Manila rope is a type of rope made from manila hemp.

Manila hawser is examined for defects at Brooklyn Navy Yard, New York, circa 1941

Manila hemp is a type of fiber obtained from the leaves of the abacá. It is not actually hemp, but named so because hemp was long a major source of fiber, and other fibers were sometimes named after it. The name refers to the capital of the Philippines, one of the main producers of abacá.

Applications and propertiesEdit

Manila rope is very durable, flexible, and resistant to salt water damage, allowing its use in rope, hawsers, ships' lines, and fishing nets.[1] It can be used to make handcrafts like bags, carpets, clothing, furniture, and hangings.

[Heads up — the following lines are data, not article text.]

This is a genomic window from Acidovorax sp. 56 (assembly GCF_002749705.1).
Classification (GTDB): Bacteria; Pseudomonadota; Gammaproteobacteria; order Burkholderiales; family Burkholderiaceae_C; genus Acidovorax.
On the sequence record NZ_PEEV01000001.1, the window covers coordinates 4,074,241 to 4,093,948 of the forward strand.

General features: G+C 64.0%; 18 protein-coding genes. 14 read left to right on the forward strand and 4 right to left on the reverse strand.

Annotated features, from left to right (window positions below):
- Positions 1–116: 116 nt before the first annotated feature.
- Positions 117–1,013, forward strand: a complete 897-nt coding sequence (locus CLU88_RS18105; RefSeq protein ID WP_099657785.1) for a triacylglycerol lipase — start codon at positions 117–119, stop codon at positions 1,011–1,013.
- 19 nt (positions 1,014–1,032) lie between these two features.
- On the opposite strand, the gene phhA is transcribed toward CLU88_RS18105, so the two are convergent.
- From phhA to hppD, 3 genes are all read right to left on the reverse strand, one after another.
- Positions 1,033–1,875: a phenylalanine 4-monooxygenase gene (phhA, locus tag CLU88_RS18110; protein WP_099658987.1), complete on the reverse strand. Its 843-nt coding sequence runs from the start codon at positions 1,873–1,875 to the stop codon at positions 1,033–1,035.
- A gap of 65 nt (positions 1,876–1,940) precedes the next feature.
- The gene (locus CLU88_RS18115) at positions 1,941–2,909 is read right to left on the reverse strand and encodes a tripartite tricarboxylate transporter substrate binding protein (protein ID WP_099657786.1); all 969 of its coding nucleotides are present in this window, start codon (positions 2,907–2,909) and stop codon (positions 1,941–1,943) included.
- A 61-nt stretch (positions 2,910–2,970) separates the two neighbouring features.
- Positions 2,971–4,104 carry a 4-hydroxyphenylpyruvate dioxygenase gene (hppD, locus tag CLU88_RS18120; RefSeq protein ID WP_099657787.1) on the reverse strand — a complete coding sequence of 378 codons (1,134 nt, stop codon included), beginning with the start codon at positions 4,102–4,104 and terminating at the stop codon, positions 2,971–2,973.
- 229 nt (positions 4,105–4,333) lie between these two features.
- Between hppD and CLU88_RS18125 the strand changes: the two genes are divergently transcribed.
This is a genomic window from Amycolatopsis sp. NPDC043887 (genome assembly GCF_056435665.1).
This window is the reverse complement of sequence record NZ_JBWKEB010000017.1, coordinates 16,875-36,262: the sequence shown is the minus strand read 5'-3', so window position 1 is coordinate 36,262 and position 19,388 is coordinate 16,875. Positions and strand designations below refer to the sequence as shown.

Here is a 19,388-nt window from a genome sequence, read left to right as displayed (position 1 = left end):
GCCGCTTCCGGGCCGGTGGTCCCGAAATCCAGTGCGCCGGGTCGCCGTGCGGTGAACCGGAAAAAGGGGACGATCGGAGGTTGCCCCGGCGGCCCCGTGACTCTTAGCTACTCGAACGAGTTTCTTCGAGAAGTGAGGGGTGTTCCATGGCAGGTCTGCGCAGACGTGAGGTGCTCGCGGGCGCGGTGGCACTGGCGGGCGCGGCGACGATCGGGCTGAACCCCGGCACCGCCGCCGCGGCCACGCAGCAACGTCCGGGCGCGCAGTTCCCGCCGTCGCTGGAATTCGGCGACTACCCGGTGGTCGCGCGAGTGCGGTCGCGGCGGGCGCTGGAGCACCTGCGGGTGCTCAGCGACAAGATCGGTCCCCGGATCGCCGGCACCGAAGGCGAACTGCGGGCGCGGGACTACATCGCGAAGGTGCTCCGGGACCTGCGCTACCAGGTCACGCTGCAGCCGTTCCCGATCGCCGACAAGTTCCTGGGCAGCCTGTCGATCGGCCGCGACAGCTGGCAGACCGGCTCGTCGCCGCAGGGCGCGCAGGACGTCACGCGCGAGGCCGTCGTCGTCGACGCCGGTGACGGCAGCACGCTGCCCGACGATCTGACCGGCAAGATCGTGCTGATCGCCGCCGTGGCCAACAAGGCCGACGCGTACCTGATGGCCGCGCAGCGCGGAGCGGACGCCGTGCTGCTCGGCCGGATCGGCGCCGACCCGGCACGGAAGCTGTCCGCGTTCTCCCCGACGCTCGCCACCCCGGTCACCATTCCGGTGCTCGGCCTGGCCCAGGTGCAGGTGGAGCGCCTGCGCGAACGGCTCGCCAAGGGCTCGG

Manila ropes shrink when they become wet. This effect can be advantageous under certain circumstances, but if it is not a wanted feature, it should be well taken into account. Since shrinkage is more pronounced the first time the rope becomes wet, new rope is usually immersed into water and put to dry before use so that the shrinkage is less than it would be if the rope had never been wet. A major disadvantage in this shrinkage is that many knots made with manila rope became harder and more difficult to untie when wet, thus becoming subject of increased stress. Manila rope will rot after a period of time when exposed to saltwater.

Manila hemp rope was previously the favoured variety of rope used for executions by hanging, both in the U.K. and USA. Usually 3/4 to 1 inch diameter, boiled prior to use to take out any overelasticity. It was also used in the 19th century as whaling line.[2]

See alsoEdit